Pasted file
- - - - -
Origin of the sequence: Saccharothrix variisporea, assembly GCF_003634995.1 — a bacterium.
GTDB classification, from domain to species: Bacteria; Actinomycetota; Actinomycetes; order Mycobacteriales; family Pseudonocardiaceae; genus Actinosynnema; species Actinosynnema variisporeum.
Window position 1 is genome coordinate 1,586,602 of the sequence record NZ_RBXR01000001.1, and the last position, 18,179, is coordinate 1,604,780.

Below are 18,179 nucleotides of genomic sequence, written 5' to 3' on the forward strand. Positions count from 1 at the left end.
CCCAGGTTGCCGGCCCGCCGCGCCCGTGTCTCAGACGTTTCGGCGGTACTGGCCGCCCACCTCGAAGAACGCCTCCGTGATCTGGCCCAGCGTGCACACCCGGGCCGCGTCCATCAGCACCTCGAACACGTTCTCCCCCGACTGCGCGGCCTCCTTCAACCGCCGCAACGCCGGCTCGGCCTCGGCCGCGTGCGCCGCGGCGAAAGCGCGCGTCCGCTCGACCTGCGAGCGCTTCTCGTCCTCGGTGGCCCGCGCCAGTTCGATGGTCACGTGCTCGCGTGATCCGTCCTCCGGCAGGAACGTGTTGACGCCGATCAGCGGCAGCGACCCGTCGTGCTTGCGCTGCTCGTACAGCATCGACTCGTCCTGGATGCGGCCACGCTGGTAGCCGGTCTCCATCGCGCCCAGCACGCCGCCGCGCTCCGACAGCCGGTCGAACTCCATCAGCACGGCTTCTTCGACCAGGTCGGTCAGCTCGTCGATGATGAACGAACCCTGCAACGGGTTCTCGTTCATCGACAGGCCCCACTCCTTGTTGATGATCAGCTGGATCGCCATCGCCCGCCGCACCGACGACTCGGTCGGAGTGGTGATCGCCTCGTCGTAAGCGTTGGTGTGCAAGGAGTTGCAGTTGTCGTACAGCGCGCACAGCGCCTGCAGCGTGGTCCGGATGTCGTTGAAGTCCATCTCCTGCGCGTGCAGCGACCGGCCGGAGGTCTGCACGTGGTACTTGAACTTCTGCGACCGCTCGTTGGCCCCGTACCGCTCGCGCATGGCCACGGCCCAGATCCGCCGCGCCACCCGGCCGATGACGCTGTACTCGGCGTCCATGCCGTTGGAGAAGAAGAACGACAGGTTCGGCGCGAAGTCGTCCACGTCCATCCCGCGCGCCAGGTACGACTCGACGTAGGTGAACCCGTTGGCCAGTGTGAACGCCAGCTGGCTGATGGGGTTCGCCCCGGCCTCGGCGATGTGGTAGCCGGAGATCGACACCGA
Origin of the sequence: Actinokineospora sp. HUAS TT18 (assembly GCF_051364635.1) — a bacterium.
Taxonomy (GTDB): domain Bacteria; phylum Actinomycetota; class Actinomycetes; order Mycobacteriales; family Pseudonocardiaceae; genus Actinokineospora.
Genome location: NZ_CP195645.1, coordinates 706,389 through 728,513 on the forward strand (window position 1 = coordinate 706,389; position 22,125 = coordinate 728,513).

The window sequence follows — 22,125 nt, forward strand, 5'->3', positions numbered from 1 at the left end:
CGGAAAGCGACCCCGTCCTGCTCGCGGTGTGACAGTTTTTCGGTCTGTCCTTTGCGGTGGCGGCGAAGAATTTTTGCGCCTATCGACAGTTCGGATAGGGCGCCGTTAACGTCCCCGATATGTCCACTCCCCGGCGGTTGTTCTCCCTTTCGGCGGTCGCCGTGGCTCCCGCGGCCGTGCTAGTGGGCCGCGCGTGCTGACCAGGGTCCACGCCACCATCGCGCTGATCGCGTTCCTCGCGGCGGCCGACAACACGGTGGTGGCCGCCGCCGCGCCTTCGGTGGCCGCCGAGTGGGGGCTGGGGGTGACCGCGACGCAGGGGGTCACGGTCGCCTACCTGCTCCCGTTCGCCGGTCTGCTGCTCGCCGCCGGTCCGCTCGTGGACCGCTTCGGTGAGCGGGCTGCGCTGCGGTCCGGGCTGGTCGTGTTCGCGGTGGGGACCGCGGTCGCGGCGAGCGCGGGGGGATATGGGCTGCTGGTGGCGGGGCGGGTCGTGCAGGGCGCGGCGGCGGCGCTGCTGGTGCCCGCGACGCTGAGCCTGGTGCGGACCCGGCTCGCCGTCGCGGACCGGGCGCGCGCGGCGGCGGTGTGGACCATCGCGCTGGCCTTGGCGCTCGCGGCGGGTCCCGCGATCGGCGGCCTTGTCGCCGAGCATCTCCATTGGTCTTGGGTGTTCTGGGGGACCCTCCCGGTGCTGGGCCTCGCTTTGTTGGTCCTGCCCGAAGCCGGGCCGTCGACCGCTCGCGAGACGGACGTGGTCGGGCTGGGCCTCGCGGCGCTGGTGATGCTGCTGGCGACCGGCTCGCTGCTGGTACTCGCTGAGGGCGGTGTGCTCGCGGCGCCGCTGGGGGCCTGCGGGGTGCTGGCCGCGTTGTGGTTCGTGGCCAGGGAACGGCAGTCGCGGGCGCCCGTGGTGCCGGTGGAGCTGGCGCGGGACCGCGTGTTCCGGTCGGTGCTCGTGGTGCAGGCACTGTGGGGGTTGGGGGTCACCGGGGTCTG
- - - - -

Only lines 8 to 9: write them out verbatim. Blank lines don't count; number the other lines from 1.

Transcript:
Genome location: NZ_CP195645.1, coordinates 706,389 through 728,513 on the forward strand (window position 1 = coordinate 706,389; position 22,125 = coordinate 728,513).

The window sequence follows — 22,125 nt, forward strand, 5'->3', positions numbered from 1 at the left end: